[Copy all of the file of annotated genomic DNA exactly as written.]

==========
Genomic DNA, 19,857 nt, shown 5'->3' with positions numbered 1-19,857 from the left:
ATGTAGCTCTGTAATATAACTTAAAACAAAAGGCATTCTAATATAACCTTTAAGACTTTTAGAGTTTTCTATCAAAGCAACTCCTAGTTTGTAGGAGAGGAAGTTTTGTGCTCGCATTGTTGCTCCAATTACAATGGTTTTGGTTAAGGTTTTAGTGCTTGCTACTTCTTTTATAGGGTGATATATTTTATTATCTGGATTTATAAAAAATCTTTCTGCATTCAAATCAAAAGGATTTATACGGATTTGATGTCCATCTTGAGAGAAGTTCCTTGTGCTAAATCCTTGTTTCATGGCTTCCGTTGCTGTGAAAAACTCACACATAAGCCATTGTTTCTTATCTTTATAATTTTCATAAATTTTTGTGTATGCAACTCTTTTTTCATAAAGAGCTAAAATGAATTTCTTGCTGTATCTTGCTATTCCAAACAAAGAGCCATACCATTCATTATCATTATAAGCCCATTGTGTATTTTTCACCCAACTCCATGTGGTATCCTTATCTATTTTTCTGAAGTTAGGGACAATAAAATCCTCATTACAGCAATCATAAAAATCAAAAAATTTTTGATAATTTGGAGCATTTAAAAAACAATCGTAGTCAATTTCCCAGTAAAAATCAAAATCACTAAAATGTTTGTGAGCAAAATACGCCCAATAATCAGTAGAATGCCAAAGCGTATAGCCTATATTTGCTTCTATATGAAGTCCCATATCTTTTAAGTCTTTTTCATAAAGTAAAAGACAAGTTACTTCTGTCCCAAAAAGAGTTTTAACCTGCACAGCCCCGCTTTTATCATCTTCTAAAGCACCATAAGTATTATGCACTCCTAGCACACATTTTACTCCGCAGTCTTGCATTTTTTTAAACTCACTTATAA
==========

Genomic DNA, 19,857 nt, shown 5'->3' with positions numbered 1-19,857 from the left:
ATGTAGCTCTGTAATATAACTTAAAACAAAAGGCATTCTAATATAACCTTTAAGACTTTTAGAGTTTTCTATCAAAGCAACTCCTAGTTTGTAGGAGAGGAAGTTTTGTGCTCGCATTGTTGCTCCAATTACAATGGTTTTGGTTAAGGTTTTAGTGCTTGCTACTTCTTTTATAGGGTGATATATTTTATTATCTGGATTTATAAAAAATCTTTCTGCATTCAAATCAAAAGGATTTATACGGATTTGATGTCCATCTTGAGAGAAGTTCCTTGTGCTAAATCCTTGTTTCATGGCTTCCGTTGCTGTGAAAAACTCACACATAAGCCATTGTTTCTTATCTTTATAATTTTCATAAATTTTTGTGTATGCAACTCTTTTTTCATAAAGAGCTAAAATGAATTTCTTGCTGTATCTTGCTATTCCAAACAAAGAGCCATACCATTCATTATCATTATAAGCCCATTGTGTATTTTTCACCCAACTCCATGTGGTATCCTTATCTATTTTTCTGAAGTTAGGGACAATAAAATCCTCATTACAGCAATCATAAAAATCAAAAAATTTTTGATAATTTGGAGCATTTAAAAAACAATCGTAGTCAATTTCCCAGTAAAAATCAAAATCACTAAAATGTTTGTGAGCAAAATACGCCCAATAATCAGTAGAATGCCAAAGCGTATAGCCTATATTTGCTTCTATATGAAGTCCCATATCTTTTAAGTCTTTTTCATAAAGTAAAAGACAAGTTACTTCTGTCCCAAAAAGAGTTTTAACCTGCACAGCCCCGCTTTTATCATCTTCTAAAGCACCATAAGTATTATGCACTCCTAGCACACATTTTACTCCGCAGTCTTGCATTTTTTTAAACTCACTTATAA